From MTG: the design reflects the history of the movement around the world

Cook Strait, 1978 watercolor on paper by Guy Ngan. Hawke’s Bay Museums Trust Collection, Ruawharo Tā-ū-rangi. Photo / Provided

What at first appears to be an abstract work is actually an image of Te Moana o Raukawa, Cook Strait.

Here the sea and landform are clearly defined by the artist’s use of blue and green, although without its title and use of color this structural arrangement could be read as something altogether different. less tangible.

Painted by the wonderful Guy Ngan, Cook Strait is housed in the Hawke’s Bay Museum Trusts Collection. A stunning watercolor by one of Aotearoa’s most prolific artists.

Born in Wellington in 1926, Ngan was a second-generation Chinese New Zealander who, as an adult, called himself “Chinese of the Pacific”. Her family, originally from Guangzhou and apparently frustrated with the way they were treated in Aotearoa, returned to China when Ngan was still in primary school.

Ngan’s family raised him artistically; in China, he received books and art materials and received a good foundation in the arts.

Just ten years after they arrived in Guangzhou, the war between Japan and China broke out and the city fell to the Japanese. At the age of 12, Ngan and his brother returned to New Zealand by ship and it was there that Ngan began his career in design in earnest.

After a short apprenticeship, Ngan traveled to London where he completed a degree in wood, metal and plastic design. Eventually he returned to New Zealand, but not before gaining professional experience in Rome, Scandinavia and North America.

Working as a designer, Ngan continued his artistic practice, becoming a full-time artist in 1970. Between 1944 and 2012, Ngan created over 40 woodcarvings, sculptures and public murals across New Zealand. He has exhibited in solo shows at numerous public galleries, including Hawke’s Bay Cultural Center, now known as Hastings City Art Gallery. In 2019, Ngan was the subject of a retrospective at the Dowse Art Museum and has been back in the spotlight lately.

The Hawke’s Bay Museum Trust is fortunate to own three works by Guy Ngan, including this one purchased at the Hawke’s Bay Cultural Center exhibition in 1979.

Ngan’s foundational upbringing, cementing a love for the arts early on and his formal training and experience in the design industry would have set in place the key ideas and aesthetics of his work at the start of the piece.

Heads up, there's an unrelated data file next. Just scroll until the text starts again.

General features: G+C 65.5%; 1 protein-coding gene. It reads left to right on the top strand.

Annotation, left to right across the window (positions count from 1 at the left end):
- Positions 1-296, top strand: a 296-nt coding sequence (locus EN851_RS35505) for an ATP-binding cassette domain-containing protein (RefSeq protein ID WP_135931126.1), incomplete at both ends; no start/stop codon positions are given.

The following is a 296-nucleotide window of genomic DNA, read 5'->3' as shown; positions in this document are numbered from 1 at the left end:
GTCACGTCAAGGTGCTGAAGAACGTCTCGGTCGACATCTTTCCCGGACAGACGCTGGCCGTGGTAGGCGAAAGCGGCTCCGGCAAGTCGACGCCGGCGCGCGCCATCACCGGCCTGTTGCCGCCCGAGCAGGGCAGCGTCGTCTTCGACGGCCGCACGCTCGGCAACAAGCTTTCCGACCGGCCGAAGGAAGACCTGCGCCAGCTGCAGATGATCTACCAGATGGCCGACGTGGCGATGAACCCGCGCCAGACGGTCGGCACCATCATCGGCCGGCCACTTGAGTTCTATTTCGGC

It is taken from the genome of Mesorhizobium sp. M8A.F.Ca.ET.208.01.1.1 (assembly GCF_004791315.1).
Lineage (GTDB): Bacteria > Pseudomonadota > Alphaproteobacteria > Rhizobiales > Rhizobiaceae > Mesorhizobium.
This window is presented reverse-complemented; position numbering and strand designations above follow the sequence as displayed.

Kingsley Baird, a former apprentice and friend of the artist, sums it up well when he says: “Guy was intensely interested in humanity, including the migrations of peoples around the world throughout history and, principally, to what connects them, culturally and genetically.”

This work by Ngan shows his affinity with the environment of Aotearoa but also a sense of travel and movement. It beautifully captures the coast, its swift waters and its impossible shore, though in many ways it is the story of people’s interconnectedness through travel and migration. This is expressed by linear movement in the water and landforms that seem to collide with each other, communicating the passage of people and time.

There’s also a lot of designer here, and an architectural influence in the structural emphasis of the painting.

One of Ngan’s most obvious influences in his career is modernist architecture and his saying of clean living spaces that put people’s habits and needs first. As much as this work by Ngan is a landscape, it seems as though he transformed that landscape into a man-made structure, the design of which reflects the history of humanity’s movement through the world.

Baird hits the nail on the head when he talks about Ngan’s concern for humanity being evident in this work. A work that goes beyond the literal interpretation of a landscape and that says so much more about what it is to be human.

You can view this work along with other great work by Ngan in the online collection available at the MTG Hawke’s Bay website

Toni MacKinnon is an art curator at MTG

About Bernice D. Brewer

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